Wednesday, 13 November 2019

Mouse deer species not seen for nearly 30 years is found alive in Vietnam

Silver-backed chevrotain caught on camera after it was feared lost to science

A distinctly two-tone mouse deer that was feared lost to science has been captured on film foraging for food by camera traps set up in a Vietnamese forest.
Two silver-backed chevrotains
Photograph: Global Widlife Conservation

The pictures of the rabbit-sized animal, also known as the silver-backed chevrotain, are the first to be taken in the wild and come nearly 30 years after the last confirmed sighting.

“We had no idea what to expect, so I was surprised and overjoyed when we checked the camera traps and saw photographs of a chevrotain with silver flanks,” said An Nguyen, a scientist and expedition team leader at Global Wildlife Conservation (GWC).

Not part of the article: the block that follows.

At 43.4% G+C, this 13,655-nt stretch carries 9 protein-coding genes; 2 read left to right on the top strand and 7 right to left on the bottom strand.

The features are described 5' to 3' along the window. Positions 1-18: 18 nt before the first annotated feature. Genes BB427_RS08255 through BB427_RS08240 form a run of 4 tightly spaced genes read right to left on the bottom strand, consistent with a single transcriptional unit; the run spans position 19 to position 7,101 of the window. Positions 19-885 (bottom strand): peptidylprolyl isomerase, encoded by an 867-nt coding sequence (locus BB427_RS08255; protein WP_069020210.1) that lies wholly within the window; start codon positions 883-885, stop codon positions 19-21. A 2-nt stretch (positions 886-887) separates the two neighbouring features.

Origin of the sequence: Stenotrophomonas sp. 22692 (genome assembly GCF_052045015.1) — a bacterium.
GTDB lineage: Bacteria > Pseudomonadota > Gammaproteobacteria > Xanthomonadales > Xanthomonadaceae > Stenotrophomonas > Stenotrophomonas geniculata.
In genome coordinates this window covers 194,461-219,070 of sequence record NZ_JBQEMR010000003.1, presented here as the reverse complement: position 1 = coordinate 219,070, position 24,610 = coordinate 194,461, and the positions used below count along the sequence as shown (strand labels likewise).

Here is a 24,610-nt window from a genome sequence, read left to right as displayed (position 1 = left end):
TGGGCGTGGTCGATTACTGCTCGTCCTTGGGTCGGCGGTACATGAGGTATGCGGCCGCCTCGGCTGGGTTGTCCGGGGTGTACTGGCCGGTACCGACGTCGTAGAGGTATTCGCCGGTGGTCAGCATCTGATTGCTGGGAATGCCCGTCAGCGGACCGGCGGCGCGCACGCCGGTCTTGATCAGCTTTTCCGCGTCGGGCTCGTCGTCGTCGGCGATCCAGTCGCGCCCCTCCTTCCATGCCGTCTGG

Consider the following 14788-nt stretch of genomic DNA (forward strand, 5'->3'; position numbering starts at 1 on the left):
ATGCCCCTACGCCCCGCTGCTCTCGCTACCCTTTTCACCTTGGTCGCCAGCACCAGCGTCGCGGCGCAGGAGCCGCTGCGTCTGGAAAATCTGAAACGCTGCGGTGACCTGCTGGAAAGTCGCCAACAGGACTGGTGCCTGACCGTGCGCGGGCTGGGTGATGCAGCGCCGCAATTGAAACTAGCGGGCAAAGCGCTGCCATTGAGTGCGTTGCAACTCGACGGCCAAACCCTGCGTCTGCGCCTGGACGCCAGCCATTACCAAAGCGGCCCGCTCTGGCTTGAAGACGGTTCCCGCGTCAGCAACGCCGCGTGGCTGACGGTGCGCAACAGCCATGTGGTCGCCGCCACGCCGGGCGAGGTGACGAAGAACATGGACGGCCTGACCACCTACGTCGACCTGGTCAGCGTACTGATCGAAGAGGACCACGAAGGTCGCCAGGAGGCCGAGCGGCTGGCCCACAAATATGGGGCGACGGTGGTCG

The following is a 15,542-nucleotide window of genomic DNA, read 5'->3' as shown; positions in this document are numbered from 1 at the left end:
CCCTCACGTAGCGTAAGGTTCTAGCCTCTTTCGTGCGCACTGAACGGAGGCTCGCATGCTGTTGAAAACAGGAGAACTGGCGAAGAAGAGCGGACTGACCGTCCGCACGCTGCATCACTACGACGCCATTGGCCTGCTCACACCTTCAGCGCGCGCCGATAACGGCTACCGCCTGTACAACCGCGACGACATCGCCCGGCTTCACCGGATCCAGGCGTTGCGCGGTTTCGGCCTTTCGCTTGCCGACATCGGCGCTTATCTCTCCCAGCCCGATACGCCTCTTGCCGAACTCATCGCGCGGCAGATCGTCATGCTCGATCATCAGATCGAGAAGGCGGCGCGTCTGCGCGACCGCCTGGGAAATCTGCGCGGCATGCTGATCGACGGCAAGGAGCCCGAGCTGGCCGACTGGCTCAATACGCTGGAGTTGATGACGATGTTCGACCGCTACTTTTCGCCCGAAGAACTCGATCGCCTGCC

“Discovering that it is, indeed, still out there is the first step in ensuring we don’t lose it again, and we’re moving quickly now to figure out how best to protect it,” he said.

The silver-backed chevrotain is a half-painted beast. Behind the russet head, neck and front legs lies a silver-grey body and hind legs rounded off by a white, grizzled bottom. Though probably preyed on by leopards, wild dogs and pythons, scientists fear that snares laid by hunters have pushed the species to the brink of extinction. Despite the name, they are neither mice nor deer, but the world’s smallest ungulate, or hoofed animal.

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